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Bishop of Salisbury Easter Message 2012

by Robert Shuler last modified 06 Apr, 2012 10:09 PM

BBC Radio Wilts Easter 2012

Good morning and a happy Easter to you.

If you’ve eaten a hot cross bun from the many lovely bakeries across Wiltshire this week you’ll have seen the cross on the top. The spices inside are to remind us of the spices used to anoint the body of Jesus when he was laid in the tomb, the yeast  that he rose again and the fruit is the fruit of the resurrection. Or an Easter egg is like a sealed tomb. Crack it open, roll the stone away, and there’s the yolk, the body wrapped in the egg white, like grave clothes. New life comes from an egg and the taste of the resurrection is sweet so of course our eggs are chocolate and we all want to taste them.

In various ways we’ve nearly all been telling the stories at the centre of Christianity even if you haven’t been to church. At one level it can seem a childish story but it is seriously adult because the blood and nails are naked wickedness and a real person died on a cross through undeserved suffering.

Last weekend, at the time of the elections in Burma, I heard Aung San Suu Kyi on the radio.  As a political prisoner, for so many years imprisoned in her own home, she talked about her passion, about what she loves, and she said that the word passion means suffering. The people and the things that mean most to us, that we love and want to give ourselves to fully, have our undying commitment. So we stick with them and don’t run away when there is trouble. Our loves cause us to suffer; there’s a price to be paid for what and who matters to us.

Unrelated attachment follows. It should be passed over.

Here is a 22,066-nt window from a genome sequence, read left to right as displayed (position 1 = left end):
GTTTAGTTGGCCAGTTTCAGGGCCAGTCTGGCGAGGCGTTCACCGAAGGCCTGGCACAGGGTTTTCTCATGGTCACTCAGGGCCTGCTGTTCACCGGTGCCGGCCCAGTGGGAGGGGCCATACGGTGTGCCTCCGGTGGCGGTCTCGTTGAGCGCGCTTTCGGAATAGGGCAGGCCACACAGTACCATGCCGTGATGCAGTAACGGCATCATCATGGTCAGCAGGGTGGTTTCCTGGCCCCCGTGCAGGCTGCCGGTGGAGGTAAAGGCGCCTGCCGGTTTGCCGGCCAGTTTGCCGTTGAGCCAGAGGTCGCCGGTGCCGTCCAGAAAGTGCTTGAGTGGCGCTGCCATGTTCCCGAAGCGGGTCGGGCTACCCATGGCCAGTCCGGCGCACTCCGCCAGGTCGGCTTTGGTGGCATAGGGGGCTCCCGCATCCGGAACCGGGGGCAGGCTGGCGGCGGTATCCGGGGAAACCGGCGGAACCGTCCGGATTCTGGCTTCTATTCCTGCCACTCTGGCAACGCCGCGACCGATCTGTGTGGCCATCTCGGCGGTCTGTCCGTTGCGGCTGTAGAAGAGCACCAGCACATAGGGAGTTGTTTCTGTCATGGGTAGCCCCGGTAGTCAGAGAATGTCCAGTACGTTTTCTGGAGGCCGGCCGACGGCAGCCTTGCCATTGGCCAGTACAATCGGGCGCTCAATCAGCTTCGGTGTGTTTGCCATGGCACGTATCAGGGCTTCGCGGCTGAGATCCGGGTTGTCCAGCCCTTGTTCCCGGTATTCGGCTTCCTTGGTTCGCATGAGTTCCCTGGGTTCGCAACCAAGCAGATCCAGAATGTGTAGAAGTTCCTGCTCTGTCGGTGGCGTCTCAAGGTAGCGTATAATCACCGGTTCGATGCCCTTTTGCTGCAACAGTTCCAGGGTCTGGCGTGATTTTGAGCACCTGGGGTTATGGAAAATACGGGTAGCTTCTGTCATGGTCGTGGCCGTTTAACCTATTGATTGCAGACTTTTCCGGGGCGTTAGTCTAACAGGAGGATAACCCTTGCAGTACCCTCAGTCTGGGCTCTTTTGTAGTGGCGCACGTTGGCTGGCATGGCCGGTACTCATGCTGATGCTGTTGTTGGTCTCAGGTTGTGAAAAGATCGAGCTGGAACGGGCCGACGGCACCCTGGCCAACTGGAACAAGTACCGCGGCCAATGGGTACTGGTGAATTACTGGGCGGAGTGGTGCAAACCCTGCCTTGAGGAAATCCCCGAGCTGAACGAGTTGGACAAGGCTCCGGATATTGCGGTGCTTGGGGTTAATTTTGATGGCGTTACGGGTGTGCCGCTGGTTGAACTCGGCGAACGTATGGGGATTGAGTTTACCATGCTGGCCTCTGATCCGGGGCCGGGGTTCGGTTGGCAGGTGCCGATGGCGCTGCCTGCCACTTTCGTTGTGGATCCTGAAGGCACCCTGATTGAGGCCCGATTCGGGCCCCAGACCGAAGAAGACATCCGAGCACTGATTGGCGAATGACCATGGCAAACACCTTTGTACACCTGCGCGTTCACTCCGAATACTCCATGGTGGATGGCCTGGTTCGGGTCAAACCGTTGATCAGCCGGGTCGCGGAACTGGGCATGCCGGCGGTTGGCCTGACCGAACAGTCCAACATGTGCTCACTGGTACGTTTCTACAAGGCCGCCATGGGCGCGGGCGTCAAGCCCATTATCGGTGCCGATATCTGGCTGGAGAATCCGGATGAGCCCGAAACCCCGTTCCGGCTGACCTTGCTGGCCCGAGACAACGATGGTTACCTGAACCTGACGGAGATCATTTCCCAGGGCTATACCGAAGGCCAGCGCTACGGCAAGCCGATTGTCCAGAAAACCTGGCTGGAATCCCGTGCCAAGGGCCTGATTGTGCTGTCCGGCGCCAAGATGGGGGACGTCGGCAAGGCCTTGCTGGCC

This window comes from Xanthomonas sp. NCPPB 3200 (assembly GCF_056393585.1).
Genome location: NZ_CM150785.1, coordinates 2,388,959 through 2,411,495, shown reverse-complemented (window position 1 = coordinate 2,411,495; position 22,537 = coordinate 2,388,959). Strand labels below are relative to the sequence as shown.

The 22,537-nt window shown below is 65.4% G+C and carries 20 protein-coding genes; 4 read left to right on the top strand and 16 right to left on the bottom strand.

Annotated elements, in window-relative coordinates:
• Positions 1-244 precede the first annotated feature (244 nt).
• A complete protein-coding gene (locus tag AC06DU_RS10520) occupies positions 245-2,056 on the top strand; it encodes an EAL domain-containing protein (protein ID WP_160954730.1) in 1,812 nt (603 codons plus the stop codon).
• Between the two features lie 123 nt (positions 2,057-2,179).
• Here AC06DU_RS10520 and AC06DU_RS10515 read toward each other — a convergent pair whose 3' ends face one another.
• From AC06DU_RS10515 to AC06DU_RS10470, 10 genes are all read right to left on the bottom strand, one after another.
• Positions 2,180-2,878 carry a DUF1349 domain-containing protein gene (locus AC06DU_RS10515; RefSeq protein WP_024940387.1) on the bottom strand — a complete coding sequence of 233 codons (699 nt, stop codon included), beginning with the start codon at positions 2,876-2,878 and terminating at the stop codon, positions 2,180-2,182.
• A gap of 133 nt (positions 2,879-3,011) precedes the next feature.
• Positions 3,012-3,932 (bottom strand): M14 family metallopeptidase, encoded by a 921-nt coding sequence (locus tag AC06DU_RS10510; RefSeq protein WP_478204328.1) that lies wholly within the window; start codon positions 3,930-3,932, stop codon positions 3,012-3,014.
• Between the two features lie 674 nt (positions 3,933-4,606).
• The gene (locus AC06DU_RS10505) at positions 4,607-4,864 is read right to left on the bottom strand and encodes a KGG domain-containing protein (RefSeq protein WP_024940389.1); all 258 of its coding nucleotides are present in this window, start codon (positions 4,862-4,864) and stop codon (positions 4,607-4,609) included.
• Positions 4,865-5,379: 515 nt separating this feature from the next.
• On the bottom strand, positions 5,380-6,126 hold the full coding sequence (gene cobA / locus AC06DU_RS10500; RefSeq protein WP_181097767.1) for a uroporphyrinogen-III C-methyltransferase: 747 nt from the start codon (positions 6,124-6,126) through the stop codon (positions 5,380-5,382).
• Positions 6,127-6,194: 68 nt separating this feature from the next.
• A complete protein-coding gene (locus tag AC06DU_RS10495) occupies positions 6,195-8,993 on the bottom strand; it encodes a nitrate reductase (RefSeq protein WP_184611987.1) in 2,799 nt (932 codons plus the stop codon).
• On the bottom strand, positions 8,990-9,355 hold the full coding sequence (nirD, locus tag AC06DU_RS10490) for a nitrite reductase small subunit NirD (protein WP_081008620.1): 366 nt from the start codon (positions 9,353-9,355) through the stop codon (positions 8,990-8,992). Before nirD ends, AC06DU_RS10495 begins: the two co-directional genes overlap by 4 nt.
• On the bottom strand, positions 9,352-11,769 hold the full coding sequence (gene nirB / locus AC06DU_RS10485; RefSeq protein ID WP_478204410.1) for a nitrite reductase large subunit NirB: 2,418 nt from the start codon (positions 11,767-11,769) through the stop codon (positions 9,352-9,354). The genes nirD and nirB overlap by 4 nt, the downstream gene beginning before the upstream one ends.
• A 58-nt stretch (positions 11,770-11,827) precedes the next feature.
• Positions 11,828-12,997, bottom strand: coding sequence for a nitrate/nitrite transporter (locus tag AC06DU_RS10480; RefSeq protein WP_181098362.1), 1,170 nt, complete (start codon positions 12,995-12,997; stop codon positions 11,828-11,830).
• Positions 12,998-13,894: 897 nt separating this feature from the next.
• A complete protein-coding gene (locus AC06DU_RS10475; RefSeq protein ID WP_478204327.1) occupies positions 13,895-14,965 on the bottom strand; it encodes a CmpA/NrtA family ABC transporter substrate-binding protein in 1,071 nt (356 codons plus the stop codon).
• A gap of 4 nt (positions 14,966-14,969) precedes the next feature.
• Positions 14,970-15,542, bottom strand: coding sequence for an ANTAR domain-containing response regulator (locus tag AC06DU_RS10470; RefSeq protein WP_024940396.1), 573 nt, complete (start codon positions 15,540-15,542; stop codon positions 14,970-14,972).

I think this is universal experience. We all know it to be true. When we stop to think about it, death is not the worst that can happen to us. Far worse would be living as though nothing matters to us or as though everything and everyone else only existed to serve me. That would, for me anyway, be hell.

I’m often struck by people visiting a dying relative in a hospice. They are usually anxious when the person is admitted. The end is in sight. But they usually come away talking about the love and care they and their relative have experienced. Often they say, “It was so good I wish we could live like that all the time”.

The Christian Gospel points to the way in which love which is sacrificial transforms the world. It is why the Passion Stories of Christ, his love and suffering, are the heart of  Christianity.

The death and resurrection of Jesus, the man in whom we see God, asserts that goodness, love, light and life are stronger than evil, hatred, darkness and death.

It is the greatest story ever told and the passionate commitment of any Christian is to try and live by it.

I hope you will have a joyful Easter.


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